In this pre-JC1 Mid Year Examination post, we recover some of the key methods and approaches already listed on Multiverse p6-7 and p13-20. Some of what you find here will be slightly strategic, condensing parts of Multiverse into an exam-focused guide. Read on, and for the busy bees, the ‘pointers’ are presented as bullet points.
Continue reading “Unmasking the Unseen”
In this extension tutorial, 17-E1 examines the use of voice and rhythm to Christine Chia‘s pithy and potent ‘New Year Dress’. Remember to apply the skills of picking out (for voice) perspective, tone, verbs, adverbs, adjectives, (for rhythm) pauses, end-stopped lines and enjambment from our retread of Larkin’s ‘Mr Bleaney’. 🙂
New Year Dress
A dress is not just a dress
when your mother gives it to you
with the instruction that you
must wear it on the first day
of Chinese New Year. 5
You’ll never buy anything like that
but you put it on,
so that she’ll be happy,
radiant in front of the relatives
because she birthed you, 10
clothed you, owned you,
like the dress she gave you.
> ‘.’ <
Write a critical paragraph on the above poem, relating it to the portrayal of the relationship between parent and child. You may respond to the guiding questions below, or roam free. Upon completion, let Mr. Lim know and await a few less-than-motherly words of affection. If given the green light, your newly clothed paragraph can see the light of day – post it as a comment here. Remember to leave your name somewhere!
> ‘.’ <
- Who is the persona, and what are her feelings about the ‘New Year Dress’?
- Why does the poem employ the second-person point of view (‘you’)? What is the tone, or attitude towards the dress?
- Which words in lines 1-9 express the persona’s tone? Identify patterns of words (e.g. conjunctions, modal verbs, adjectives) and closely analyse how they evoke the tone.
- Comment on the progression (change in effects) in lines 10-12, considering 1-2 features listed below:
– Enumeration, or the listing of verbs (birthed, clothed, owned)
– The repetition of ‘you’ at the end (i.e. epistrophe) and the pauses after ‘you’
– The shift from enjambment (lines 1-5) to end-stopped lines (lines 10-12)
- What does the persona’s attitude towards the dress suggest about her relationship with her mother?
- What can we say about the relationship between a parent and a child in general?
Hi people, Ms Yeo and I originally intended to use our first tutorial this week to review the paragraph you wrote on the poem ‘Strange Fruit’, and it is with a strange mix of joy and self-annoyance that we did not. I would go as far as to say that all the work I received was very encouraging indeed, in that everyone sought to analyse the poem for methods, evidence and effects… and no one attempted to ‘explain’ what was going on in the poem. With that in mind, I personally did not want to dedicate a tutorial to covering skills most of you have mastered, and so ask that you use your next two tasks to work on your strengths and areas for improvement!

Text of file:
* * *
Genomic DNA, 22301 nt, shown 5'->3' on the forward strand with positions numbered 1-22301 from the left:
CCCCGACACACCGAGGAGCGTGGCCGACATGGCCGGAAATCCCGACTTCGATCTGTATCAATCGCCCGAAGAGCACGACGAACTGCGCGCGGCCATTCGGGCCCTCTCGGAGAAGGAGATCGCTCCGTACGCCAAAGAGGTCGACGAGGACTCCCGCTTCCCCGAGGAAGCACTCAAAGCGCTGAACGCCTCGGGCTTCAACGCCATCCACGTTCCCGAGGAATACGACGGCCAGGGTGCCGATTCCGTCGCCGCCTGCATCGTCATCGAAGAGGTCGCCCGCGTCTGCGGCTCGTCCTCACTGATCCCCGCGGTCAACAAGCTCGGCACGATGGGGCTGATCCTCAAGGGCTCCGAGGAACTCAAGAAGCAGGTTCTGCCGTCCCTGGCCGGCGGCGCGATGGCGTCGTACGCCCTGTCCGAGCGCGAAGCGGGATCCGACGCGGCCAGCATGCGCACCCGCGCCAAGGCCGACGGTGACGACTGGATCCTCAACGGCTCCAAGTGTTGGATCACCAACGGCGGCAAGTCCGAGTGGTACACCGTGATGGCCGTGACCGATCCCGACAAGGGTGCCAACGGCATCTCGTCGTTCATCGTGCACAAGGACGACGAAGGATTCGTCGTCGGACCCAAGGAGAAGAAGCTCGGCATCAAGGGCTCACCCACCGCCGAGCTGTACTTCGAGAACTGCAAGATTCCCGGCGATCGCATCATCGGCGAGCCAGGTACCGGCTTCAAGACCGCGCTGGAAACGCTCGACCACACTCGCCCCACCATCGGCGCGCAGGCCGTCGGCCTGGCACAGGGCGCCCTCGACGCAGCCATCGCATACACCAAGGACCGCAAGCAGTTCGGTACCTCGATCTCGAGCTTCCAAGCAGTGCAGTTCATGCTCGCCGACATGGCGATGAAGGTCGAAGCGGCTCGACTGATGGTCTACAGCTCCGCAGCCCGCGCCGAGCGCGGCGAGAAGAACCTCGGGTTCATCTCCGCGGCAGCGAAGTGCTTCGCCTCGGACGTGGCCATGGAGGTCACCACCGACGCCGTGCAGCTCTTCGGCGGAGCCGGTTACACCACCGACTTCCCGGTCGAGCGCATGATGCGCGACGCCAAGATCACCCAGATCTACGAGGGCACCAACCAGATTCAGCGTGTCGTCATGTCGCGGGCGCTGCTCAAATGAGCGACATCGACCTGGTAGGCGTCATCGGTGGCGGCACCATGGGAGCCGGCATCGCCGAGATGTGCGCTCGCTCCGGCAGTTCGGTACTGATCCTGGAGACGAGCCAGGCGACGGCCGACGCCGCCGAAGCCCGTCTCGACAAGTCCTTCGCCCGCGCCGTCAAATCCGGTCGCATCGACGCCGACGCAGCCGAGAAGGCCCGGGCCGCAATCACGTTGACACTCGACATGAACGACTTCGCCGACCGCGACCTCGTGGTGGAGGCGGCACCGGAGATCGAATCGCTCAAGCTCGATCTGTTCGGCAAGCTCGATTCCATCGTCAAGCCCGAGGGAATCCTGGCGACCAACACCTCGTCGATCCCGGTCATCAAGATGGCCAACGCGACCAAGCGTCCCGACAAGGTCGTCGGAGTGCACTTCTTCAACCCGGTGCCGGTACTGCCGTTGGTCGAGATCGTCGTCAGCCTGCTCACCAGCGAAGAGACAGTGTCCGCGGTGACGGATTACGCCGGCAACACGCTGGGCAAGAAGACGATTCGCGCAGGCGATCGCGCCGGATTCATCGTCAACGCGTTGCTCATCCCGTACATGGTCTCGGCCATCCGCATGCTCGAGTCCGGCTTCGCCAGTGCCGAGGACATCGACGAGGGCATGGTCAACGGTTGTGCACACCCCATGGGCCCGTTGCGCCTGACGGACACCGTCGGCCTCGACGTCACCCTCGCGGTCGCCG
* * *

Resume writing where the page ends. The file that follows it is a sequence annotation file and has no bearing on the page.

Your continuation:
Led by the guiding questions, many paragraphs ably analysed the external effects on the reader, with some detailing your experience of the work: being lulled into calmness by one line, surprised by the next, drawn back into the illusion of safety, and shocked out of your slumber. Being aware of ‘how the reader feels’ is important because it tells us you are aware that the text is, well, an ‘experience’ constructed with methods, in order to evoke effects and make a particular statement (purpose). Keep this up, especially as we move into analysing our two dramatic texts, Measure for Measure and Woman in Mind, as the effects on stage (e.g. fantastical, comic, tense) will often differ from the effects on their respective audiences.
Some, though not all, were able to support this with a pattern of evidence and close analysis of specific evidence. On the bright side, everybody was able to identify methods and analyse at least some evidence. What I’d like to see everyone also do is identify 2-3 bite-size quotations that fall under the method you are listing. If you are selecting ‘crows to pluck’, I would expect you to also consider ‘sun to rot’ and ‘wind to suck’ as they all present a sense of destruction or from the perspective of the fruit, a complete vulnerability to the violence of nature. Continue reading “‘Strange Fruit’ Paragraph Review”